Inequality is, always and everywhere, a fact of economic life. It is also, always and everywhere, a recurring subject of moral controversy. Americans have for the most part avoided preoccupation with the topic—they have generally worried more about equality of opportunity than of results—but our recent economic difficulties have made concerns about distribution of income more pressing and intense than usual.
In one sense, the contemporary debate about inequality has lost much of its customary edge. The disappearance of socialism as a live political option in the West has eliminated from discussion the radical ideal of essential equality of condition. We are all capitalists now, and in all capitalist economies—which is to say in all modern economic life—the question is not the existence of inequality but its extent. Given human differences, a free economy simply will be an unequal one; the matter at issue is how to discern when, and under what circumstances, inequality becomes inequity.
The narrowing of the question has not much dampened the moral fervor it generates. Not, at least, on the left. Liberals typically assume that inequality is a major and remediable problem; that it results, more often than not, from flaws in the socioeconomic system; and that even where it reflects differences in individual ability and effort it ought to be reduced to the amount required for efficient allocation of economic resources. Not the least of John Rawls’ contributions to modern liberal theory is his further specifying the allowable amount as that which provides the maximum marginal benefit to the least advantaged. (Rawls unfortunately revealed no algorithm for arriving at that optimal condition.)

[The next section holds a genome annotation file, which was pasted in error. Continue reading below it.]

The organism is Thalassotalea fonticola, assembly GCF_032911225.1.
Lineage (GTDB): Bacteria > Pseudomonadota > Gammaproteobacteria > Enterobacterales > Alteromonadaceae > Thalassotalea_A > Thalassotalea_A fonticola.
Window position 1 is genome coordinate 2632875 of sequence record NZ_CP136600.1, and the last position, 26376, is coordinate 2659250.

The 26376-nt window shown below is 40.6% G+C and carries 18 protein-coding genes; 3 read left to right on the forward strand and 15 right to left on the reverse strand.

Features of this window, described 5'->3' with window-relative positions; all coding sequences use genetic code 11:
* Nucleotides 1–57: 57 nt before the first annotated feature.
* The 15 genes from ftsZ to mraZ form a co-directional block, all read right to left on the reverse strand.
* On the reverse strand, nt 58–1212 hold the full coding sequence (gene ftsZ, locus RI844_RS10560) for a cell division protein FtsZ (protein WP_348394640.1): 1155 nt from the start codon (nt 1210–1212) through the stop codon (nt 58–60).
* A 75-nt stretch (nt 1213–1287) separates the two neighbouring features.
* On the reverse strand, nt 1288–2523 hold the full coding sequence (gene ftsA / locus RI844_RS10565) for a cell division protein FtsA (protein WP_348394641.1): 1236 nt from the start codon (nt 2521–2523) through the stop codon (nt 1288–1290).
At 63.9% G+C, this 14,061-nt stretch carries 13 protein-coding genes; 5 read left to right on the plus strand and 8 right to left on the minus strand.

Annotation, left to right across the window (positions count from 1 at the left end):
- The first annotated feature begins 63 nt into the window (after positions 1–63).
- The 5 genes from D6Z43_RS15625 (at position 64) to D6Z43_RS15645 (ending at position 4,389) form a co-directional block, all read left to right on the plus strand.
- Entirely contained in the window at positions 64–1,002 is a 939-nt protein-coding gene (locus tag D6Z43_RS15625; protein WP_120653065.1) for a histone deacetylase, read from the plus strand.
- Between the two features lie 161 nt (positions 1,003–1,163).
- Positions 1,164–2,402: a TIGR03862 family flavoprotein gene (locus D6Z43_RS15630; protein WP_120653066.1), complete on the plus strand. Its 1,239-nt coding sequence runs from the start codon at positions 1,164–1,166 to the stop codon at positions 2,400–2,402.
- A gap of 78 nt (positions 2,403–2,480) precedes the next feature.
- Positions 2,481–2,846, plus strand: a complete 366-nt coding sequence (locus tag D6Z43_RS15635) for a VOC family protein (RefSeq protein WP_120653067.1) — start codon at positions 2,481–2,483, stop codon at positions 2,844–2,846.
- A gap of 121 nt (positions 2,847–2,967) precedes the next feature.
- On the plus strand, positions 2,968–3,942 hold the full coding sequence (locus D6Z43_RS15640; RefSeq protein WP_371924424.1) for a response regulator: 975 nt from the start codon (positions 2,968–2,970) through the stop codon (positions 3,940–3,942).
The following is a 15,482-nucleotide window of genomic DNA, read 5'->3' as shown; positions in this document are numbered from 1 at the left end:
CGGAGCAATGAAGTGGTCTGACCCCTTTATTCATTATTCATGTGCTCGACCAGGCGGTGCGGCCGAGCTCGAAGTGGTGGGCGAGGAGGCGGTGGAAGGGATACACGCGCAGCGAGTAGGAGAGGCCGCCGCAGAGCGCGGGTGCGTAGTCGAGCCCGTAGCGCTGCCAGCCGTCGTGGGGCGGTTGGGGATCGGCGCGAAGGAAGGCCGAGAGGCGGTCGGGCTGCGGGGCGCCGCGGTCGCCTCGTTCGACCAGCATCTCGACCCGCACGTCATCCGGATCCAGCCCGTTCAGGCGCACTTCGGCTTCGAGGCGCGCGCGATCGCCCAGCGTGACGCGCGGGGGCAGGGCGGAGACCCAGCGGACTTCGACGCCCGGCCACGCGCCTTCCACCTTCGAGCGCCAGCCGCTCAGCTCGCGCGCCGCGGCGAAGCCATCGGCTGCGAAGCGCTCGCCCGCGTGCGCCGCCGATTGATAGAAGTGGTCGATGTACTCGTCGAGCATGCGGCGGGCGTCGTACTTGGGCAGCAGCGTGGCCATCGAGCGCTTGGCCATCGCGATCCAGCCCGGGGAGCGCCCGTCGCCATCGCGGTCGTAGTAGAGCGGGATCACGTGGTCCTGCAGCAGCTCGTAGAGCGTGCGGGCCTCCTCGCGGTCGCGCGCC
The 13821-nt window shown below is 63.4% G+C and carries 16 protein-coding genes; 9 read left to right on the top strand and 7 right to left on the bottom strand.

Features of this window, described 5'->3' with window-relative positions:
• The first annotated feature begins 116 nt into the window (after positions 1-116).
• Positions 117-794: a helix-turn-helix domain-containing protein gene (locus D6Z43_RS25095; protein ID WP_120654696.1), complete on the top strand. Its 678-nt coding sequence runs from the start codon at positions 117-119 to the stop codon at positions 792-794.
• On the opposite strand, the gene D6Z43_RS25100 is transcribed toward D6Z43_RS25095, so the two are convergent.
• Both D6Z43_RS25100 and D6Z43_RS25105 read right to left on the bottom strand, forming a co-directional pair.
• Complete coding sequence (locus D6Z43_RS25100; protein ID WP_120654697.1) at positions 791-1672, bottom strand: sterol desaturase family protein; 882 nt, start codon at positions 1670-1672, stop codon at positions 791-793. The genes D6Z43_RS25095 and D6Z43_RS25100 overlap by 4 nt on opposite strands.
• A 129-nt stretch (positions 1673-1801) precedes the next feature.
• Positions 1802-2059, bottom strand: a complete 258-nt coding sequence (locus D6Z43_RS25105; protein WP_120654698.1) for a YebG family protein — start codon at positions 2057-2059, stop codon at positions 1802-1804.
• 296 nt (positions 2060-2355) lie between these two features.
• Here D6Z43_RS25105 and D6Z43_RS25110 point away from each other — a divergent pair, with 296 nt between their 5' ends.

Conservatives, in their usual muddling way, have no comparable formula for addressing the problem—to the extent, that is, that they concede there is a problem. People on the right generally suppose that, assuming free and fair competition (a large assumption), the prevailing distribution of economic rewards, however unequal, is “natural”—reward corresponds to effort—and therefore just. Efforts at redistribution by the government, in this view, have no basis in justice (society ought not be in the business of coercing charity) and typically serve only to hamper economic efficiency and to restrict personal liberty.
Only libertarians of the strict observance resist all government intervention on principle. Most American conservatives, for example, accept the need for a social safety net to provide assistance to those who, for any number of legitimate reasons, cannot make it on their own. But conservatives expect that intervention to avoid destitution will apply only to a small, and mostly non-continuing, segment of the population. They recognize that while poverty rates don’t vary much—they have hovered in the 11-to-15 percent range since the 1960s—the identity of those in poverty at particular times changes significantly. Many people move in and out of poverty over the course of a lifetime. In any case, conservatives distinguish intervention to reduce hardship from efforts directed specifically toward making incomes more equal.